After thirty years of development, regeneration and a dash of gentrification, Hackney has revitalised itself as one of London’s most exciting boroughs to live. The neighbourhoods have faced steep price rises, in part due to the improvement in local education, shops and safer streets. Hackney is fast-becoming a suitable borough for young families in London.
There is much diversity to be found in Hackney in terms of housing and amenities. Mare Street at the centre features the town hall, a music hall / theatre built in 1901 named Hackney Empire, the Russian Baths and Art Deco factories which are now being made into flats. Between London Fields, Stoke Newington and Victoria Park, you can find conservation areas featuring gentrified period housing.
Just recently, plans were released for social housing, which would replace 25 garages with a range of two to four bedroom red-brick family homes. There is so much regeneration in the area, with townhouses in Clapton being converted into boutique flats and family homes, and with the Overground, it is all in close proximity to the city.
It is not only the housing that has placed Hackney under the scope of commuters, but the forward-thinking approach the borough has. It has been named the most liveable borough by Movement for Liveable London. Smart planning and a focus on safety and the environment have enabled behavioural changes in Hackney’s residents, such as: - The highest proportion of cycle-to-work participants in London, and 37% of those cyclists are female, the highest female proportion in London - 15.4% of residents cycling vs 12.8% driving - The amount of commuters walking doubling to 14,000 (from 2001-2011)
The overall aim was to balance out cycling, walking and motor vehicles through urban design. All of Hackney’s residential streets are 20mph zones, with controlled parking, some road closures, which increases safety for cyclists and pedestrians.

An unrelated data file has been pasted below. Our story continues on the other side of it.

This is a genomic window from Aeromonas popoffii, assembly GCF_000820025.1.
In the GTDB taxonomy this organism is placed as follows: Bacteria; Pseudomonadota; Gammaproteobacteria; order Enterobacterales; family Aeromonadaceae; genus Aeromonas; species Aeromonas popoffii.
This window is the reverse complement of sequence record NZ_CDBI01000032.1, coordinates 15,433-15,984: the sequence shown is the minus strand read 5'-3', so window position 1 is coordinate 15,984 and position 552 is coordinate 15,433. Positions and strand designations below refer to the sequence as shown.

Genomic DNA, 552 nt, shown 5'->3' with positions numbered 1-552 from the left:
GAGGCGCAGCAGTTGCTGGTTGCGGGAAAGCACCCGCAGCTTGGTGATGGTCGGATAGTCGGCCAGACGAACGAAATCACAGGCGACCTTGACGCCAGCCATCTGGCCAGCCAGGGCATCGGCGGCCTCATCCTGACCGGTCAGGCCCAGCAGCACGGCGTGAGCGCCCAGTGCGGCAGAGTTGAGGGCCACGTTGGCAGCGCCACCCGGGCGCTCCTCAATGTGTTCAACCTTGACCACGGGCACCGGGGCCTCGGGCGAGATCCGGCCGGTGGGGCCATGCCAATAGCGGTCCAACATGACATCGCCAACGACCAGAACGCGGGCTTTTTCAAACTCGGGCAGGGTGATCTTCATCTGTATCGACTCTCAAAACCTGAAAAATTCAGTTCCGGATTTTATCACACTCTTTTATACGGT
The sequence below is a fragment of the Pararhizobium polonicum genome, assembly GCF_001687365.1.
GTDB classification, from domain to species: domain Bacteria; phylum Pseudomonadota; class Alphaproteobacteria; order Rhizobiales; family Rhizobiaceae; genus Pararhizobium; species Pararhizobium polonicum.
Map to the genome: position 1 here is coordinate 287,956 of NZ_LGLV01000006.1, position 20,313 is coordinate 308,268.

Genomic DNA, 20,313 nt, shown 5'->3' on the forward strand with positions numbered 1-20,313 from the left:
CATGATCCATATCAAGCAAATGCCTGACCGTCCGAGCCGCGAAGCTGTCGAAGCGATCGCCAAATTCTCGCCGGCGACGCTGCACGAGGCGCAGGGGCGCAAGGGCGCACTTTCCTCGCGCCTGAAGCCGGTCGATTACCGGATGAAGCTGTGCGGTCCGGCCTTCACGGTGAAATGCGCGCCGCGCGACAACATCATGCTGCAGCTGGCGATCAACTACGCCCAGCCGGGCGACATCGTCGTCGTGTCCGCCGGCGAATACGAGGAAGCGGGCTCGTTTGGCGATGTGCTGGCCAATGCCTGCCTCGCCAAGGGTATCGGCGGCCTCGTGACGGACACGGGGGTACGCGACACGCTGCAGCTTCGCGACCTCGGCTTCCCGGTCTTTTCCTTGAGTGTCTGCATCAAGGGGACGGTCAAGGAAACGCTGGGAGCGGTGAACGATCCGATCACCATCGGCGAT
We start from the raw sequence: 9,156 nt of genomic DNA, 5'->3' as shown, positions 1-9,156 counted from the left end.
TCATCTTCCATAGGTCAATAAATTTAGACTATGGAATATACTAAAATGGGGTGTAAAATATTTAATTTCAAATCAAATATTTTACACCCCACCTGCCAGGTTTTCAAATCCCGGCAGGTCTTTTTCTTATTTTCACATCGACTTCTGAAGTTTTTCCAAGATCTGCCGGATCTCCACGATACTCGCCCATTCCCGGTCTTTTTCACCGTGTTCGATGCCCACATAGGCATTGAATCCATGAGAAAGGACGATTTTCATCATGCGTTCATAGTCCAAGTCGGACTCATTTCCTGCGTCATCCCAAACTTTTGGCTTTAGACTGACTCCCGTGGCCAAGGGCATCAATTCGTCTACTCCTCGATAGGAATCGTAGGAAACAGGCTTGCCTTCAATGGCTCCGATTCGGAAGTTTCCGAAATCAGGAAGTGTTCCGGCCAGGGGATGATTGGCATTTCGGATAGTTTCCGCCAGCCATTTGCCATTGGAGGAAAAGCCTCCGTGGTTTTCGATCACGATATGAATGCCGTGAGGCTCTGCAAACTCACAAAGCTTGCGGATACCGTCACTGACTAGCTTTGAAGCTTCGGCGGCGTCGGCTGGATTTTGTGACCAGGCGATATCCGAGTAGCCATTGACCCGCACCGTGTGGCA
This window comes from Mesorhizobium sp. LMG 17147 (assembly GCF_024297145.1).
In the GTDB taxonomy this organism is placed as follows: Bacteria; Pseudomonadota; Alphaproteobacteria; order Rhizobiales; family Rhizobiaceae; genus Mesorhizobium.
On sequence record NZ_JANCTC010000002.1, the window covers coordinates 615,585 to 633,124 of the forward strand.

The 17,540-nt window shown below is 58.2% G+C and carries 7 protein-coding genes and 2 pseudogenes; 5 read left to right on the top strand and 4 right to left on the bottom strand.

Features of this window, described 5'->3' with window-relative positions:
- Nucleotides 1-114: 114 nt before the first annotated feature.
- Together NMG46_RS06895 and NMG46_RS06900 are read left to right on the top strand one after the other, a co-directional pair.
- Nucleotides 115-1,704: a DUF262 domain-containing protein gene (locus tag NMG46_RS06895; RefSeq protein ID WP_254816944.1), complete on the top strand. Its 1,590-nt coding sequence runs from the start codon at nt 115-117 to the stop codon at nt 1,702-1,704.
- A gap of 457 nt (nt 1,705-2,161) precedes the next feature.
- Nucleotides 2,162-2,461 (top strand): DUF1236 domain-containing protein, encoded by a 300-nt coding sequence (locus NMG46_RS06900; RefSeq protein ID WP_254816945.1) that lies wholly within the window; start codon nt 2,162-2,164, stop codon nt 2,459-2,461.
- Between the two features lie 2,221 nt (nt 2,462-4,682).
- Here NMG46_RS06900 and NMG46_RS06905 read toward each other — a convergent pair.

Many of these streets are lined with trees and well-maintained in terms of cleaning. Pavements have been widened, and subtle changes such as carefully-placed street furniture have allowed for a pedestrian-centric design. Bus lanes are numerous and space has been allowed on several roads for cyclists to overtake. Cycle racks are numerous and play streets have been introduced (as seen in the video above), closing off roads to enable people of all ages to have fun. In 2019, there will be 180 new charging points for electric vehicles, as the council seeks to provide residents better “access to low emission solutions” as part of their push for clean air, another example of how Hackney is looking beyond the short-term.
877 of 958 property development schemes promoting motor-vehicle-free zones were approved 2008-13, as Hackney drives to build a living environment non-dependant on cars. Both social housing providers and developers are complying with enthusiasm. The incentives include more space for housing, better quality living spaces, and huge savings on excavating basement garages.
Hackney has taken several steps to transform its transport, streets and urban design, to create a liveable and active borough. In turn, local property has become more attractive and various redevelopments have been introduced. Through its subtle and major changes, Hackney seems to be a great example of what smart, forward-thinking planning can do to transform an area and the quality of life of its residents.
Homegrown has helped to fund three different projects in the area; ‘London Fields’; ‘South Hackney’ and ‘Hackney Downs’. These developments are all close to a station and minutes from Liverpool Street. If you would like to find out more about Homegrown’s projects, click here to see our investments page.
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- Design Council / How Hackney Became London's Most Liveable Borough
- Homes and Property / Gentrified Hackney's Not Just For Hipsters Anymore
- Architects Journal / Plans submitted for latest Hackney Council-backed social housing scheme
- Movement For Liveable London
- Hackney Citizen / ‘Electrified market streets’ coming to Hackney as council unveils plans for 180 more charging points by 2019